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Solving a 'skew' quadrilateral for vertex position.

  1. Jul 12, 2012 #1
    I've been scratching my head over this one. I'm trying to find a system of equations to solve for points R and S. The known parameters are: Point Q, tangent vector t and the axis vector a.

    The following vectors are perpendicular to each other:

    The other known parameter is that vector c has a magnitude of 0.0625. This creates a quadrilateral that is skew, with vector c and a being at an angle to each other and pulling the sides out of plane.

    I'm trying to find the mathematical way of solving this across a number of points. SolidWorks can find one valid answer for the sample (and fully defines the topology) but I cannot get a system of equations to solve to match in Mathcad.

    Any method would be appreciated? I'm trying to get it so that I don't have to rely on the SolidWorks sketch engine to reduce computation times.

    Attached Files:

  2. jcsd
  3. Jul 12, 2012 #2


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    Hey athuss and welcome to the forums.

    So looking at your diagram, here is what we know:

    Q + c = R
    R + b = S
    T + a = S
    Q + d = T

    tunit x cunit = dunit

    The approach I am going to take is to use the tangent vector to get the plane that contains the points Q, R, and T as well as the vectors c and d.

    We know the plane equation since we have a point on the plane Q and our normal vector t. If we use n to be the normalized vector for t we get our plane equation to be n . (r - Q) = 0.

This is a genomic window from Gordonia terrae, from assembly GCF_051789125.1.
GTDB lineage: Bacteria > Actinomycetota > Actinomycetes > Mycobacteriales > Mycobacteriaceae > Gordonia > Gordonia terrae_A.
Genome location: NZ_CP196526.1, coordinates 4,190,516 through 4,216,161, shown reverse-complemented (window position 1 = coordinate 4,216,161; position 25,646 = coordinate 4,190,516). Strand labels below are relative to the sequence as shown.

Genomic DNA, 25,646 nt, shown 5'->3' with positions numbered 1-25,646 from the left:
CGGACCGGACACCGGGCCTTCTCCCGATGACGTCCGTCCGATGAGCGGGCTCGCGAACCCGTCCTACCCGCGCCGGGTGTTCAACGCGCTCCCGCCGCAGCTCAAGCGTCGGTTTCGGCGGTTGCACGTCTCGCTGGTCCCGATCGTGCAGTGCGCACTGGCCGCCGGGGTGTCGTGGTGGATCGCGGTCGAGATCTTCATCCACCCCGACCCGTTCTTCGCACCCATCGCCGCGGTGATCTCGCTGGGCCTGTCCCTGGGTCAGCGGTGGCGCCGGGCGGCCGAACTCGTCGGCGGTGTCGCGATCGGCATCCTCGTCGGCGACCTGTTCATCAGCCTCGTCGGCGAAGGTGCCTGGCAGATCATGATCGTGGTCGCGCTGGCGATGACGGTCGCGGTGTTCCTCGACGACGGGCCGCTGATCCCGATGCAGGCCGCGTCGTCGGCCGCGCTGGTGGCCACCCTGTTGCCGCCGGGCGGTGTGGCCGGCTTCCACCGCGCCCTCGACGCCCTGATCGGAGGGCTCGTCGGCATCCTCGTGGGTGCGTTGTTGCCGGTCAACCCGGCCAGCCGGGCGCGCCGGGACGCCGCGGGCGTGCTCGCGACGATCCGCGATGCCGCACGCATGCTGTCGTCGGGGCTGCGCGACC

Now from this point we need to establish how the direction of a affects the direction of either c or d directly.

    Now we know that a and c are parallel since a,b orthogonal and b,c orthogonal which means ahat = chat. But because we know this, it means that we can calculate dhat by calculating dhat = that x chat where the hat vectors are normalized.

    Now we have the vector c since we have its magnitude so we get c = chat*||c||.

    From this we have R by using R = Q + c. So that's R down.

    Please tell if I've screwed up anywhere with regards to assumptions.
    Last edited: Jul 12, 2012
  4. Jul 13, 2012 #3
    Hello chiro, thanks for the help.

    I worked through your reply and I think that there is one assumption that isn't true. That is:

    tunit x cunit = dunit

    tunit and cunit are perpendicular, as are tunit and dunit, but cunit and dunit are not.

    This means that a and c are not parallel and the vector c is still unknown.

    I've attached another view to show the skew of the quadrilateral. I think there is enough information to solve this but I haven't yet found it.

    Attached Files:

  5. Jul 13, 2012 #4


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    Science Advisor

    Thanks for that athuss! I'll take a look later though it's getting a little late here.
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